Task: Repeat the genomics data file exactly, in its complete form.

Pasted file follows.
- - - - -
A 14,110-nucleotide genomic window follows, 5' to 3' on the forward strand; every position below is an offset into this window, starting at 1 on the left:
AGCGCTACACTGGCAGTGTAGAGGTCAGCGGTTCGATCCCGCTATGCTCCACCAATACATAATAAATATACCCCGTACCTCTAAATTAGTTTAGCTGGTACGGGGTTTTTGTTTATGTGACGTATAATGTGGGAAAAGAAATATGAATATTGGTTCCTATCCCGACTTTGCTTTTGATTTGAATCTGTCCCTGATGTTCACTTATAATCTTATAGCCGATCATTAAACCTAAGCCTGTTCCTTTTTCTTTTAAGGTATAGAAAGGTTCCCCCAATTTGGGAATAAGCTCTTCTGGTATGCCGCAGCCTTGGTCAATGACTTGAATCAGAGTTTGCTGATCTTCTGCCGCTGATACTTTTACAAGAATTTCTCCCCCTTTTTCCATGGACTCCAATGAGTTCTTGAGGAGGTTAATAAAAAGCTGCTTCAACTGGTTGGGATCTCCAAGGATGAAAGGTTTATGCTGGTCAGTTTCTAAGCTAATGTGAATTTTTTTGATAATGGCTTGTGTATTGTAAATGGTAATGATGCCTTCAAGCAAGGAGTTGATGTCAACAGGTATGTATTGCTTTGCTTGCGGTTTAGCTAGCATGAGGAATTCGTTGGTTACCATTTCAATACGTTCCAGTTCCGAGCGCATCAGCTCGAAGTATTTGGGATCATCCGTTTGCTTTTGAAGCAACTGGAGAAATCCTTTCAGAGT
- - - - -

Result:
A 14,110-nucleotide genomic window follows, 5' to 3' on the forward strand; every position below is an offset into this window, starting at 1 on the left:
AGCGCTACACTGGCAGTGTAGAGGTCAGCGGTTCGATCCCGCTATGCTCCACCAATACATAATAAATATACCCCGTACCTCTAAATTAGTTTAGCTGGTACGGGGTTTTTGTTTATGTGACGTATAATGTGGGAAAAGAAATATGAATATTGGTTCCTATCCCGACTTTGCTTTTGATTTGAATCTGTCCCTGATGTTCACTTATAATCTTATAGCCGATCATTAAACCTAAGCCTGTTCCTTTTTCTTTTAAGGTATAGAAAGGTTCCCCCAATTTGGGAATAAGCTCTTCTGGTATGCCGCAGCCTTGGTCAATGACTTGAATCAGAGTTTGCTGATCTTCTGCCGCTGATACTTTTACAAGAATTTCTCCCCCTTTTTCCATGGACTCCAATGAGTTCTTGAGGAGGTTAATAAAAAGCTGCTTCAACTGGTTGGGATCTCCAAGGATGAAAGGTTTATGCTGGTCAGTTTCTAAGCTAATGTGAATTTTTTTGATAATGGCTTGTGTATTGTAAATGGTAATGATGCCTTCAAGCAAGGAGTTGATGTCAACAGGTATGTATTGCTTTGCTTGCGGTTTAGCTAGCATGAGGAATTCGTTGGTTACCATTTCAATACGTTCCAGTTCCGAGCGCATCAGCTCGAAGTATTTGGGATCATCCGTTTGCTTTTGAAGCAACTGGAGAAATCCTTTCAGAGT